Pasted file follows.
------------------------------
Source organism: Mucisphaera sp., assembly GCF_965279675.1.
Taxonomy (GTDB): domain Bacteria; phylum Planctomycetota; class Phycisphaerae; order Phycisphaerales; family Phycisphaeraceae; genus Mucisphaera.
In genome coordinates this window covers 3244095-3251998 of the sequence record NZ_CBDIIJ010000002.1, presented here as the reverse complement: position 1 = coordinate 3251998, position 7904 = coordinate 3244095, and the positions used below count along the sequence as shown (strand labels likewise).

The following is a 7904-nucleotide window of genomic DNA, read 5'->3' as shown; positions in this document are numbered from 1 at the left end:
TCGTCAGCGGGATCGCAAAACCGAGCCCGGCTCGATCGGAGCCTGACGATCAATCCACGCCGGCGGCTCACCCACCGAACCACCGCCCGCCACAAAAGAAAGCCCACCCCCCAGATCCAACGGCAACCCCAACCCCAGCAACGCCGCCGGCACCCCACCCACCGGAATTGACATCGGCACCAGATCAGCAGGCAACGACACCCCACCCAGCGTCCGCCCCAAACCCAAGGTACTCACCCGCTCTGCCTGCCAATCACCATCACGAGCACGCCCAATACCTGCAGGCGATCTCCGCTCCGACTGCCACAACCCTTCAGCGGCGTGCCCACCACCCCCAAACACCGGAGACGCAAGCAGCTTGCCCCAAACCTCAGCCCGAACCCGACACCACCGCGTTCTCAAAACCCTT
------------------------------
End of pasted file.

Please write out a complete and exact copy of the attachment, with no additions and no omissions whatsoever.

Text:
Source organism: Mucisphaera sp., assembly GCF_965279675.1.
Taxonomy (GTDB): domain Bacteria; phylum Planctomycetota; class Phycisphaerae; order Phycisphaerales; family Phycisphaeraceae; genus Mucisphaera.
In genome coordinates this window covers 3244095-3251998 of the sequence record NZ_CBDIIJ010000002.1, presented here as the reverse complement: position 1 = coordinate 3251998, position 7904 = coordinate 3244095, and the positions used below count along the sequence as shown (strand labels likewise).

The following is a 7904-nucleotide window of genomic DNA, read 5'->3' as shown; positions in this document are numbered from 1 at the left end:
TCGTCAGCGGGATCGCAAAACCGAGCCCGGCTCGATCGGAGCCTGACGATCAATCCACGCCGGCGGCTCACCCACCGAACCACCGCCCGCCACAAAAGAAAGCCCACCCCCCAGATCCAACGGCAACCCCAACCCCAGCAACGCCGCCGGCACCCCACCCACCGGAATTGACATCGGCACCAGATCAGCAGGCAACGACACCCCACCCAGCGTCCGCCCCAAACCCAAGGTACTCACCCGCTCTGCCTGCCAATCACCATCACGAGCACGCCCAATACCTGCAGGCGATCTCCGCTCCGACTGCCACAACCCTTCAGCGGCGTGCCCACCACCCCCAAACACCGGAGACGCAAGCAGCTTGCCCCAAACCTCAGCCCGAACCCGACACCACCGCGTTCTCAAAACCCTT